As I dealt with my Mint meltdown in the garden, I began to realize just how much the situation resembled my life. I was having to weed out something I once cultivated. The lesson? Mint teaches us to be careful of what we start. Some things, once begun, persist long after we'd like them to. 

Peppermint Flowers by Dinnye via Wikimedia Commons

Inner Truth

Another curious quality of the Mint plant is its easy cross-pollination with other mints growing nearby. This means that if you grow more than one kind of Mint, you can't count on using its seeds to grow new plants, because you won't know what you're getting. I once tried to grow Peppermint from seed, and it came up as a rather tasteless variety. In order to get a good, strong Peppermint flavor, it's best to seek out a cutting from someone who grows it. Believe me--they probably won't mind!
Like my lesson in boundaries, this fun fact reflects a deeper truth about the Mint plant spirit. This time, it's a lesson in discernment. It's also about valuing individuality, rather than losing oneself in the crowd of others' thoughts, beliefs, patterns, and behaviors.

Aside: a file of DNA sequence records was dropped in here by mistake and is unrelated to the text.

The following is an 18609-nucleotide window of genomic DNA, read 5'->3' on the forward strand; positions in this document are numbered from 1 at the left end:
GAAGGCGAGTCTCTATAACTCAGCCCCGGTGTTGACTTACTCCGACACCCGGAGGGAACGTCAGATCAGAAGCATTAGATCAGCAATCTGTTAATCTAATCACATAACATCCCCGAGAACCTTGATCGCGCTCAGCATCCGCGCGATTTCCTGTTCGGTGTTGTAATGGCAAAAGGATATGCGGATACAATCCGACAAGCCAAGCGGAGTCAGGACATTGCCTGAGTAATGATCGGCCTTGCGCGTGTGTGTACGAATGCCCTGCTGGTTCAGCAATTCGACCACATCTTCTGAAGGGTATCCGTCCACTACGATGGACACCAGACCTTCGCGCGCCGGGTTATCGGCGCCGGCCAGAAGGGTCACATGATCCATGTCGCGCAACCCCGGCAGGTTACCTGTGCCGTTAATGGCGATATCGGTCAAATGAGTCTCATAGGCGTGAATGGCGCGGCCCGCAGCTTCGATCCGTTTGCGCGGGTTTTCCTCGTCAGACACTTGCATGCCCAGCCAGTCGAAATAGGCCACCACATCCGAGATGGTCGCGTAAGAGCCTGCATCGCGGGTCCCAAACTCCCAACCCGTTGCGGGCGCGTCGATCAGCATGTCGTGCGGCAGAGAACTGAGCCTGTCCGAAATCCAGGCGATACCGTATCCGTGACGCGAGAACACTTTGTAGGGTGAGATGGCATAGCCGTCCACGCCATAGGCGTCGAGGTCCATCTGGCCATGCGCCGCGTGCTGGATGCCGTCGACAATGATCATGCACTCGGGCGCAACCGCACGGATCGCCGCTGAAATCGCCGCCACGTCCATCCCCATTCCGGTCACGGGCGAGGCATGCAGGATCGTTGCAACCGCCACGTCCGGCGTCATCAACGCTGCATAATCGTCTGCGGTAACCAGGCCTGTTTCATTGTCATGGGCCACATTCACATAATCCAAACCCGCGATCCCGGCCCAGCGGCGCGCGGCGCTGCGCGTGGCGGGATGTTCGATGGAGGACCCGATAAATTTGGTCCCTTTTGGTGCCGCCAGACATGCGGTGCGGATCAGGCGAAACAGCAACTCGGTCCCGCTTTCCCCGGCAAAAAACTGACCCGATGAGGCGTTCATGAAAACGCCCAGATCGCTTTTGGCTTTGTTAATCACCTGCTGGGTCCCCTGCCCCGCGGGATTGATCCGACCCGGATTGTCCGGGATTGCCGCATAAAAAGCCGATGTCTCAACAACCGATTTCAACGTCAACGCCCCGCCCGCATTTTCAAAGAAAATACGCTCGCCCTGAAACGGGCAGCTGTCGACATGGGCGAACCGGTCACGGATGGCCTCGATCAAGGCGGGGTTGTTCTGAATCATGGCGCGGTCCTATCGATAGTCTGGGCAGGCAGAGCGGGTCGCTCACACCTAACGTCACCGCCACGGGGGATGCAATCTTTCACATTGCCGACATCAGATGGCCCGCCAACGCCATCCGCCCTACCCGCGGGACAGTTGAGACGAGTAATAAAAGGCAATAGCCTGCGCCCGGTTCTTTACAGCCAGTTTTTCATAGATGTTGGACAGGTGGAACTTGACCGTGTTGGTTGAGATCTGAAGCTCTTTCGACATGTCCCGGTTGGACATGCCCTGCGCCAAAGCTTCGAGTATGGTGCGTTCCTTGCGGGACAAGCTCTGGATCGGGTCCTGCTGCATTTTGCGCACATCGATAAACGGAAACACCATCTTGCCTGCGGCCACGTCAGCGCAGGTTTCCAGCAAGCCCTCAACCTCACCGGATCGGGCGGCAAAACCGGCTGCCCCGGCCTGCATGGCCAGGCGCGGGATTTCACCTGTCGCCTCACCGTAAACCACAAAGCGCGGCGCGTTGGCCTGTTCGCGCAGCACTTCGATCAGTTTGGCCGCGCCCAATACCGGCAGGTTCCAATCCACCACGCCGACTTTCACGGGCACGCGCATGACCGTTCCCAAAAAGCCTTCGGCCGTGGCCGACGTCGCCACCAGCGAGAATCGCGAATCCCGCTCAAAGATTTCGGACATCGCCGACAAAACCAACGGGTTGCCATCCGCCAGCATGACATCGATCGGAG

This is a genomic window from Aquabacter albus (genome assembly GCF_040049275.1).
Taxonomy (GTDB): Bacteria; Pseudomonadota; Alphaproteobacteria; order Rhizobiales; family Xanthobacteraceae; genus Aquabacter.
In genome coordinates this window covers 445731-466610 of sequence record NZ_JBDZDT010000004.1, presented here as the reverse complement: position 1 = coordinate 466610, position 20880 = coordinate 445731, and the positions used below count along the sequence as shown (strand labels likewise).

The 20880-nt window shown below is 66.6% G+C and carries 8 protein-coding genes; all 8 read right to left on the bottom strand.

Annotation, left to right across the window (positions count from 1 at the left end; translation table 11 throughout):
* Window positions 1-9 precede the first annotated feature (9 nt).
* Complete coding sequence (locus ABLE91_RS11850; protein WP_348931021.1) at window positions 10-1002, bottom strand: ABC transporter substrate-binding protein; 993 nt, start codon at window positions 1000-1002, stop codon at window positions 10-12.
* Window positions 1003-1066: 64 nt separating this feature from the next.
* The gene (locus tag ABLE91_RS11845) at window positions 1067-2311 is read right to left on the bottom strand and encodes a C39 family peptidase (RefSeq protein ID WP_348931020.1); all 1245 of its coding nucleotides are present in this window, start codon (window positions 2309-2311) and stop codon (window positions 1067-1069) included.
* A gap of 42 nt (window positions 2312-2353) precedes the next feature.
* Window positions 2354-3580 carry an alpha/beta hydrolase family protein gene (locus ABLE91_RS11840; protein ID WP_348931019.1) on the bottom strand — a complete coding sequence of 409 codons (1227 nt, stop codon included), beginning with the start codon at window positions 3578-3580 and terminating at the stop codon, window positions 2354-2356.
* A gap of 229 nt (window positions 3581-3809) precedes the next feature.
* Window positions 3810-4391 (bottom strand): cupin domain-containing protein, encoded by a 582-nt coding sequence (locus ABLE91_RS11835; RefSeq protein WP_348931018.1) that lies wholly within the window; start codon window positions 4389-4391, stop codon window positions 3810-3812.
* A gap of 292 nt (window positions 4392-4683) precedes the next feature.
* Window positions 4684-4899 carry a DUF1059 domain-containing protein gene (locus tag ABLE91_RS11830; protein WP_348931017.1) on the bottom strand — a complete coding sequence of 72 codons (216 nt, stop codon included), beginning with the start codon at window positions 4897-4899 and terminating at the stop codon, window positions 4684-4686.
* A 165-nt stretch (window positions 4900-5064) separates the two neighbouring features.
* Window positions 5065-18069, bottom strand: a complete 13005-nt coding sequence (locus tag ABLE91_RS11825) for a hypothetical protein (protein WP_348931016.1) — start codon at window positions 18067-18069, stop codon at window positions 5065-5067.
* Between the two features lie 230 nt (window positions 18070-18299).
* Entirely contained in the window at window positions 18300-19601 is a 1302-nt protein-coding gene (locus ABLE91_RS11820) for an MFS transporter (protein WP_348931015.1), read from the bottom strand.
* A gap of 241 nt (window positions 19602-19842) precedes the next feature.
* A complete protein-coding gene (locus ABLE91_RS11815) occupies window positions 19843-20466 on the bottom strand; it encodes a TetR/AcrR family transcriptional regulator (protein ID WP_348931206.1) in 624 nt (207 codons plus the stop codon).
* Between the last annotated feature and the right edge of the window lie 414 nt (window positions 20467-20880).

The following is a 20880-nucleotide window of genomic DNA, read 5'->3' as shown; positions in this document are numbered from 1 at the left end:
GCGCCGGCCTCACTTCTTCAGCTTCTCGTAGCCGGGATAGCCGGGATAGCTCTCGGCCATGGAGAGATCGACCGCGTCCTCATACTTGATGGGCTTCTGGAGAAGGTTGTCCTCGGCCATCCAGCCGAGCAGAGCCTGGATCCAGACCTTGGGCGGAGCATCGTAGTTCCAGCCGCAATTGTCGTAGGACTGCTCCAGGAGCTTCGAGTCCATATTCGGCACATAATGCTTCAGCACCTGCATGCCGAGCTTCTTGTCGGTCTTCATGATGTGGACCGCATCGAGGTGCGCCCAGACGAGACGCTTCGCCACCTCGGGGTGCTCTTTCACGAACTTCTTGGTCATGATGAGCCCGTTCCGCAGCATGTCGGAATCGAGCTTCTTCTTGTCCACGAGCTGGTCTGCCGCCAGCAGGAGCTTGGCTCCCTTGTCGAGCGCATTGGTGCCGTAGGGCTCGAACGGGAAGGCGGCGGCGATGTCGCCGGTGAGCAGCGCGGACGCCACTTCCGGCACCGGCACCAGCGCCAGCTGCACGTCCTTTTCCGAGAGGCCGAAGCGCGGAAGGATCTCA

Mint recently came up for me in a situation that illustrates this lesson. Someone had sprigs of fresh Peppermint to share with the group. As the Mint was passed around, I overheard another person talking about me. The whispered message implied that I wasn't nearly as wise as the person doing the talking. And my supposed lack of wisdom was about one of the very things I am most passionate for--herbal medicine.